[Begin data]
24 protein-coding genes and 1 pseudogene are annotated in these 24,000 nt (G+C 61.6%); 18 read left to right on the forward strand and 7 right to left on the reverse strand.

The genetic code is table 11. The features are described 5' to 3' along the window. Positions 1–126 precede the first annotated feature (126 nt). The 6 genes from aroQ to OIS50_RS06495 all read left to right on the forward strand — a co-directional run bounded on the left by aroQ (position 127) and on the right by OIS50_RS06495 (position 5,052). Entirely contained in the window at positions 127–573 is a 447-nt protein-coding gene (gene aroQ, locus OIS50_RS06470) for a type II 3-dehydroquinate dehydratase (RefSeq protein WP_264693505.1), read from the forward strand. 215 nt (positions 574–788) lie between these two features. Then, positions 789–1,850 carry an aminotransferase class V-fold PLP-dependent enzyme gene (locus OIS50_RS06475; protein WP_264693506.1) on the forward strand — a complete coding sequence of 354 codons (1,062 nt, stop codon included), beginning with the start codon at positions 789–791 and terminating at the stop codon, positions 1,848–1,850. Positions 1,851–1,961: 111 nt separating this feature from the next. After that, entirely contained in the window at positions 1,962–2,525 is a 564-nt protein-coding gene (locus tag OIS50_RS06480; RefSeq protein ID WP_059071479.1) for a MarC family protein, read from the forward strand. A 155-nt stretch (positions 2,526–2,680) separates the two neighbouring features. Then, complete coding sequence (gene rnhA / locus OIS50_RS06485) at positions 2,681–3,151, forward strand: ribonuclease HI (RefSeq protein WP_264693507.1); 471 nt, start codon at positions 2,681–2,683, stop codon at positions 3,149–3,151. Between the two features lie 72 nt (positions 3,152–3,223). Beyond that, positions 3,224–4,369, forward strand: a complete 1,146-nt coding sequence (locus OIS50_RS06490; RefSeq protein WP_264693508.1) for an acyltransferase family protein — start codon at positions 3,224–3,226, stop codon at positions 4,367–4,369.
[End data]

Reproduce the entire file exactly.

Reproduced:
24 protein-coding genes and 1 pseudogene are annotated in these 24,000 nt (G+C 61.6%); 18 read left to right on the forward strand and 7 right to left on the reverse strand.

The genetic code is table 11. The features are described 5' to 3' along the window. Positions 1–126 precede the first annotated feature (126 nt). The 6 genes from aroQ to OIS50_RS06495 all read left to right on the forward strand — a co-directional run bounded on the left by aroQ (position 127) and on the right by OIS50_RS06495 (position 5,052). Entirely contained in the window at positions 127–573 is a 447-nt protein-coding gene (gene aroQ, locus OIS50_RS06470) for a type II 3-dehydroquinate dehydratase (RefSeq protein WP_264693505.1), read from the forward strand. 215 nt (positions 574–788) lie between these two features. Then, positions 789–1,850 carry an aminotransferase class V-fold PLP-dependent enzyme gene (locus OIS50_RS06475; protein WP_264693506.1) on the forward strand — a complete coding sequence of 354 codons (1,062 nt, stop codon included), beginning with the start codon at positions 789–791 and terminating at the stop codon, positions 1,848–1,850. Positions 1,851–1,961: 111 nt separating this feature from the next. After that, entirely contained in the window at positions 1,962–2,525 is a 564-nt protein-coding gene (locus tag OIS50_RS06480; RefSeq protein ID WP_059071479.1) for a MarC family protein, read from the forward strand. A 155-nt stretch (positions 2,526–2,680) separates the two neighbouring features. Then, complete coding sequence (gene rnhA / locus OIS50_RS06485) at positions 2,681–3,151, forward strand: ribonuclease HI (RefSeq protein WP_264693507.1); 471 nt, start codon at positions 2,681–2,683, stop codon at positions 3,149–3,151. Between the two features lie 72 nt (positions 3,152–3,223). Beyond that, positions 3,224–4,369, forward strand: a complete 1,146-nt coding sequence (locus OIS50_RS06490; RefSeq protein WP_264693508.1) for an acyltransferase family protein — start codon at positions 3,224–3,226, stop codon at positions 4,367–4,369.